If there’s one parade that rain cannot ruin (and maybe even enhance), it’s the Coney Island Mermaid Parade.
The colorful aquatic attendees of the 35th annual parade on Saturday, June 17 just swam right on through it, showing off their big smiles and imaginative costumes, with many leaving little to the imagination. That’s what it’s all about, though – expressing yourself freely in a fun, inclusive sea of thousands of creative creatures led by Queen Mermaid and King Neptune, who were played by Debbie Harry and Chris Stein of Blondie this year.
Just a few months ago, it seemed that the largest art parade in the United States may not even happen in 2017 due to increasing costs and funding issues, but the nonprofit organizers raised the $50,000 needed to continue the free event, showing just how much it means to the city and its unique communities.
Starting at Surf Avenue and West 21st Street and running along Surf Avenue and the Boardwalk before ending at Steeplechase Plaza, the Mermaid Parade has a long and important artistic history, as described on the official website:
A celebration of ancient mythology and honky-tonk rituals of the seaside, it showcases over 3,000 creative individuals from all over the five boroughs and beyond, opening the summer with incredible art, entrepreneurial spirit, and community pride. The parade highlights Coney Island Pageantry based on a century of many Coney parades, celebrates the artistic vision of the masses, and ensures that the summer season is a success by bringing hundreds of thousands of people to the amusement area in a single day.
The Mermaid Parade specifically was founded in 1983 with three goals: it brings mythology to life for local residents who live on streets named Mermaid and Neptune; it creates self-esteem in a district that is often disregarded as “entertainment;” and it lets artistic New Yorkers find self-expression in public.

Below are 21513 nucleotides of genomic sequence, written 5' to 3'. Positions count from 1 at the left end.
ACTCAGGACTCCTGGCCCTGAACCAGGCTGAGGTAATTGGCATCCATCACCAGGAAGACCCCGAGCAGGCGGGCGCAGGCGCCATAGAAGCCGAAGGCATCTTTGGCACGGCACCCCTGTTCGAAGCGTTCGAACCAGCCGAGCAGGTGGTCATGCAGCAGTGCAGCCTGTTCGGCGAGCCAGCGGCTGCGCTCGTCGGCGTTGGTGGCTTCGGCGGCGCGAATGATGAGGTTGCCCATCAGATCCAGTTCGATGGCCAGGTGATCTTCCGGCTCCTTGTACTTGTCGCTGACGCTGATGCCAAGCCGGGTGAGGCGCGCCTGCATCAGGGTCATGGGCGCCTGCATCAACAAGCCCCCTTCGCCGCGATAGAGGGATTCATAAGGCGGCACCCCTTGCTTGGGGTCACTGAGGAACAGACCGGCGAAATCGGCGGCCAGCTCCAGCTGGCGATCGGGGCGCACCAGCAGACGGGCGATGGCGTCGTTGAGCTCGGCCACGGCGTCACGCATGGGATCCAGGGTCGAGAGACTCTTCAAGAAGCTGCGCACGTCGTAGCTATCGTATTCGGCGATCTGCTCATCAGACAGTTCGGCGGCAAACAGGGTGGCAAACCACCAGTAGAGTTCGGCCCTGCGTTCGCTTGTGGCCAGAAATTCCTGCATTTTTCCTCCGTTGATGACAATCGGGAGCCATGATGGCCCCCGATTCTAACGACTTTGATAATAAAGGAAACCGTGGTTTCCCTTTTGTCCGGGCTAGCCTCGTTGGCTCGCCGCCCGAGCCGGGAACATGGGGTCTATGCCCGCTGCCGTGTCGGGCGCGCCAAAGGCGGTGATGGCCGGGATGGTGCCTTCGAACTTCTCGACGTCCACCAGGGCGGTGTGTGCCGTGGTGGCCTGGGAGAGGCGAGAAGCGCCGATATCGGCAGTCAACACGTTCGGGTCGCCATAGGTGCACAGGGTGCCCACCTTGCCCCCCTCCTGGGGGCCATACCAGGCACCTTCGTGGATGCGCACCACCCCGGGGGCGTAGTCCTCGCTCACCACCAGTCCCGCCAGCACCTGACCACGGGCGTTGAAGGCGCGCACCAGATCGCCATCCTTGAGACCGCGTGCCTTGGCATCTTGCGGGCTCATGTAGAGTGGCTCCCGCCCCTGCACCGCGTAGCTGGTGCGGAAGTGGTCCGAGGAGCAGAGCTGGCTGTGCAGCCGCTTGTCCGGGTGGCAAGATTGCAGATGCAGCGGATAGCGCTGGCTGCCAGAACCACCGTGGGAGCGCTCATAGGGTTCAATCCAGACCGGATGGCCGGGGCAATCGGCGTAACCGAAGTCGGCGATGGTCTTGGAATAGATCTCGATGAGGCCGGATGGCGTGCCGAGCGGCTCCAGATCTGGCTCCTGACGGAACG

Unlike most parades, this one has no ethnic, religious, or commercial aims. It’s a major New York holiday invented by artists! An American version of the summer solstice celebration, it takes pride of place with West African Water Festivals and Ancient Greek and Roman street theater. It features participants dressed in handmade costumes based on themes and categories set by us. This creates an artistic framework on which artists can improvise, resulting in the flourishing of frivolity, dedication, pride, and personal vision that has become how New York celebrates summer.
Check out photos from the 2016 Mermaid Parade here, the 2015 parade here, or see them in person at Loyalty Barber Shop and Shave Parlor of Scranton as part of a First Friday exhibit on display through the end of the month:
Congrats to our photographer Keith Perks on a successful show featuring his Coney Island Mermaid Parade photos at Loyalty Barber Shop in downtown Scranton! Be sure to stop down and check out the photos if you haven't yet! #Scranton #ScrantonPA #WilkesBarre #WilkesBarrePA #Pennsylvania #NEPA #NEPAScene #1120Studios #ConeyIsland #MermaidParade #mermaid #NewYork #NYC #parade #photog #photographer #photography #photos #art #artist #gallery #portrait #artwalk #downtownScranton #FirstFriday #FirstFridayScranton #localbusiness #Loyalty #LoyaltyBarberShop #supportlocal
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by Keith Perks
Keith is an artist, photographer, and writer. He loves diners, dive bars, Southern culture, anything Irish, and vintage America. He knows Cytoxan kicks in after about eight hours and he once helped save a green pig.